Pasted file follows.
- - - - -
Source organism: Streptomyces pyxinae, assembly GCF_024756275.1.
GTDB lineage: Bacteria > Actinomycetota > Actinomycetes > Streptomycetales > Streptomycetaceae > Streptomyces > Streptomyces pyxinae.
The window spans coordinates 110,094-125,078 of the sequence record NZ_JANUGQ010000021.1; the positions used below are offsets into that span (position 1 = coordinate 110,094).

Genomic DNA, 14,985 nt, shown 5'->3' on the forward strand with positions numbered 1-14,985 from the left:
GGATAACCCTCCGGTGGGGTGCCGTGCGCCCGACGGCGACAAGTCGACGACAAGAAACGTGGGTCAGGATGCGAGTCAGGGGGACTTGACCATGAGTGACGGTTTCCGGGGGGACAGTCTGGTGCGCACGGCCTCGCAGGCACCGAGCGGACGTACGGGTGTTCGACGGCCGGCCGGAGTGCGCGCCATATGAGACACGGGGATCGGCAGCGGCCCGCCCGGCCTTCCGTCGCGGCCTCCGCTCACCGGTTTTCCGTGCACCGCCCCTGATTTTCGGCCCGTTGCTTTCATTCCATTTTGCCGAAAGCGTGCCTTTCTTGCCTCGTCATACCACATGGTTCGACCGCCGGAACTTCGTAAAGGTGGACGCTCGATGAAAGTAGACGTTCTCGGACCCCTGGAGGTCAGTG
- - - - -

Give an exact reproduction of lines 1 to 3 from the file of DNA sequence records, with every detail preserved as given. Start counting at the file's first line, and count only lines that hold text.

Source organism: Streptomyces pyxinae, assembly GCF_024756275.1.
GTDB lineage: Bacteria > Actinomycetota > Actinomycetes > Streptomycetales > Streptomycetaceae > Streptomyces > Streptomyces pyxinae.
The window spans coordinates 110,094-125,078 of the sequence record NZ_JANUGQ010000021.1; the positions used below are offsets into that span (position 1 = coordinate 110,094).